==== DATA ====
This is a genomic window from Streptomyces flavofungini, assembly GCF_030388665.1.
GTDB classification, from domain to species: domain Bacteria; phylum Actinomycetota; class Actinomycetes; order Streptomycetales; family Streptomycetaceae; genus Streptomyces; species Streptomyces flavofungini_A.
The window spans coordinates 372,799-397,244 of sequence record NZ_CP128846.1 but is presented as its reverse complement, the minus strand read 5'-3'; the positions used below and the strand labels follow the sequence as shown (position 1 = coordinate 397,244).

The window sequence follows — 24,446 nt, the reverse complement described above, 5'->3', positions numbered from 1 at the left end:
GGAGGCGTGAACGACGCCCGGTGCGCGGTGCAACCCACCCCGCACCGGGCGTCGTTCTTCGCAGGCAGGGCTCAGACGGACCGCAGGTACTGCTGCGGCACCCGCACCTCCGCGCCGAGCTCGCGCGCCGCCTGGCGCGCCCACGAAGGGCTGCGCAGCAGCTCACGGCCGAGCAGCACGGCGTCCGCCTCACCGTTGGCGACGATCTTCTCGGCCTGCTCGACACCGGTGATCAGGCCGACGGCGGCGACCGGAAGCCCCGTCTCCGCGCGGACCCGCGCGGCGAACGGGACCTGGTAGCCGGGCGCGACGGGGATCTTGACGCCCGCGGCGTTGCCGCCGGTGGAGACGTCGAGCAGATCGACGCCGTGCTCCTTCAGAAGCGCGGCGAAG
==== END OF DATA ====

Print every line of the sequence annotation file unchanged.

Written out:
This is a genomic window from Streptomyces flavofungini, assembly GCF_030388665.1.
GTDB classification, from domain to species: domain Bacteria; phylum Actinomycetota; class Actinomycetes; order Streptomycetales; family Streptomycetaceae; genus Streptomyces; species Streptomyces flavofungini_A.
The window spans coordinates 372,799-397,244 of sequence record NZ_CP128846.1 but is presented as its reverse complement, the minus strand read 5'-3'; the positions used below and the strand labels follow the sequence as shown (position 1 = coordinate 397,244).

The window sequence follows — 24,446 nt, the reverse complement described above, 5'->3', positions numbered from 1 at the left end:
GGAGGCGTGAACGACGCCCGGTGCGCGGTGCAACCCACCCCGCACCGGGCGTCGTTCTTCGCAGGCAGGGCTCAGACGGACCGCAGGTACTGCTGCGGCACCCGCACCTCCGCGCCGAGCTCGCGCGCCGCCTGGCGCGCCCACGAAGGGCTGCGCAGCAGCTCACGGCCGAGCAGCACGGCGTCCGCCTCACCGTTGGCGACGATCTTCTCGGCCTGCTCGACACCGGTGATCAGGCCGACGGCGGCGACCGGAAGCCCCGTCTCCGCGCGGACCCGCGCGGCGAACGGGACCTGGTAGCCGGGCGCGACGGGGATCTTGACGCCCGCGGCGTTGCCGCCGGTGGAGACGTCGAGCAGATCGACGCCGTGCTCCTTCAGAAGCGCGGCGAAG